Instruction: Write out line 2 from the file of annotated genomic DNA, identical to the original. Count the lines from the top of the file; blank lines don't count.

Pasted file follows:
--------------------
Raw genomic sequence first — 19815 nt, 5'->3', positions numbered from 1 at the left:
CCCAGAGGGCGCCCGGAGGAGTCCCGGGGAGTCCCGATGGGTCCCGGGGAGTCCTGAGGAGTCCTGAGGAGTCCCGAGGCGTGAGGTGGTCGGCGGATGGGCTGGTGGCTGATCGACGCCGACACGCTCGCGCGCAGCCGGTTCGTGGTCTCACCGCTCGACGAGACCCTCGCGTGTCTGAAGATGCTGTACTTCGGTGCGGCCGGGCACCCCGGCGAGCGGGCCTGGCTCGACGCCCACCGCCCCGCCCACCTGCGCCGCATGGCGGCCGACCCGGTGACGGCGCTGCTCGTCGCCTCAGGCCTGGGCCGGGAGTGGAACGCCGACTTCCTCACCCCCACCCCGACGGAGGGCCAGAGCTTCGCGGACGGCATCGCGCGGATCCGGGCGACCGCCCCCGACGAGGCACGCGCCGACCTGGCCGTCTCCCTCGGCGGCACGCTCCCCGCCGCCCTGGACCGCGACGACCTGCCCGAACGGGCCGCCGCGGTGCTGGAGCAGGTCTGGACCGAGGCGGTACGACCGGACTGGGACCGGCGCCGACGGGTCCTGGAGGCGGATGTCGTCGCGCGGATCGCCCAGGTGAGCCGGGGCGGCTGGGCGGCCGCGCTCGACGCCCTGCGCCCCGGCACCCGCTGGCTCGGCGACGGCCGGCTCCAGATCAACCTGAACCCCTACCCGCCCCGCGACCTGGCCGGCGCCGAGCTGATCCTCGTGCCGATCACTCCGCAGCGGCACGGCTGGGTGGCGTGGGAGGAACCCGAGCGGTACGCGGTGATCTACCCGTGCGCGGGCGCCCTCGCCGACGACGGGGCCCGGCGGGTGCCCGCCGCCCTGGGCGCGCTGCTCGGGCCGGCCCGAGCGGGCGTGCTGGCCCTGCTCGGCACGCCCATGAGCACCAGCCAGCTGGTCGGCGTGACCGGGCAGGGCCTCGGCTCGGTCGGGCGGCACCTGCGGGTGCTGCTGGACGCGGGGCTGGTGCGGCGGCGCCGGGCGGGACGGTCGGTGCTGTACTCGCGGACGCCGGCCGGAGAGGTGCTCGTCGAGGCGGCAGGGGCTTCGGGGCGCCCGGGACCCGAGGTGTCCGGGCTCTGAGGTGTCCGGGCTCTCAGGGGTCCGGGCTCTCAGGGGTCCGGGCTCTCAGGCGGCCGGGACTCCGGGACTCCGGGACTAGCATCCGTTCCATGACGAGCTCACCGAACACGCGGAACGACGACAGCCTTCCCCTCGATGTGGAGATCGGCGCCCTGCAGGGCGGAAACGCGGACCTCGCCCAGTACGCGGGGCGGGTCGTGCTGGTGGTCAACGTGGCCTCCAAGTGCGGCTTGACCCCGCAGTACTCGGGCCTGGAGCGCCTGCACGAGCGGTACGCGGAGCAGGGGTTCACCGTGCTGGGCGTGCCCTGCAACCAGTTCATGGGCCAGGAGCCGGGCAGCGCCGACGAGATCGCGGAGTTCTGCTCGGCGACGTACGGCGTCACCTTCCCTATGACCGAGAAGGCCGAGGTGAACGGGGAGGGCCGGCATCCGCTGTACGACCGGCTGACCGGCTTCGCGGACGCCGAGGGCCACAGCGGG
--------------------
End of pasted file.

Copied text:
CCCAGAGGGCGCCCGGAGGAGTCCCGGGGAGTCCCGATGGGTCCCGGGGAGTCCTGAGGAGTCCTGAGGAGTCCCGAGGCGTGAGGTGGTCGGCGGATGGGCTGGTGGCTGATCGACGCCGACACGCTCGCGCGCAGCCGGTTCGTGGTCTCACCGCTCGACGAGACCCTCGCGTGTCTGAAGATGCTGTACTTCGGTGCGGCCGGGCACCCCGGCGAGCGGGCCTGGCTCGACGCCCACCGCCCCGCCCACCTGCGCCGCATGGCGGCCGACCCGGTGACGGCGCTGCTCGTCGCCTCAGGCCTGGGCCGGGAGTGGAACGCCGACTTCCTCACCCCCACCCCGACGGAGGGCCAGAGCTTCGCGGACGGCATCGCGCGGATCCGGGCGACCGCCCCCGACGAGGCACGCGCCGACCTGGCCGTCTCCCTCGGCGGCACGCTCCCCGCCGCCCTGGACCGCGACGACCTGCCCGAACGGGCCGCCGCGGTGCTGGAGCAGGTCTGGACCGAGGCGGTACGACCGGACTGGGACCGGCGCCGACGGGTCCTGGAGGCGGATGTCGTCGCGCGGATCGCCCAGGTGAGCCGGGGCGGCTGGGCGGCCGCGCTCGACGCCCTGCGCCCCGGCACCCGCTGGCTCGGCGACGGCCGGCTCCAGATCAACCTGAACCCCTACCCGCCCCGCGACCTGGCCGGCGCCGAGCTGATCCTCGTGCCGATCACTCCGCAGCGGCACGGCTGGGTGGCGTGGGAGGAACCCGAGCGGTACGCGGTGATCTACCCGTGCGCGGGCGCCCTCGCCGACGACGGGGCCCGGCGGGTGCCCGCCGCCCTGGGCGCGCTGCTCGGGCCGGCCCGAGCGGGCGTGCTGGCCCTGCTCGGCACGCCCATGAGCACCAGCCAGCTGGTCGGCGTGACCGGGCAGGGCCTCGGCTCGGTCGGGCGGCACCTGCGGGTGCTGCTGGACGCGGGGCTGGTGCGGCGGCGCCGGGCGGGACGGTCGGTGCTGTACTCGCGGACGCCGGCCGGAGAGGTGCTCGTCGAGGCGGCAGGGGCTTCGGGGCGCCCGGGACCCGAGGTGTCCGGGCTCTGAGGTGTCCGGGCTCTCAGGGGTCCGGGCTCTCAGGGGTCCGGGCTCTCAGGCGGCCGGGACTCCGGGACTCCGGGACTAGCATCCGTTCCATGACGAGCTCACCGAACACGCGGAACGACGACAGCCTTCCCCTCGATGTGGAGATCGGCGCCCTGCAGGGCGGAAACGCGGACCTCGCCCAGTACGCGGGGCGGGTCGTGCTGGTGGTCAACGTGGCCTCCAAGTGCGGCTTGACCCCGCAGTACTCGGGCCTGGAGCGCCTGCACGAGCGGTACGCGGAGCAGGGGTTCACCGTGCTGGGCGTGCCCTGCAACCAGTTCATGGGCCAGGAGCCGGGCAGCGCCGACGAGATCGCGGAGTTCTGCTCGGCGACGTACGGCGTCACCTTCCCTATGACCGAGAAGGCCGAGGTGAACGGGGAGGGCCGGCATCCGCTGTACGACCGGCTGACCGGCTTCGCGGACGCCGAGGGCCACAGCGGG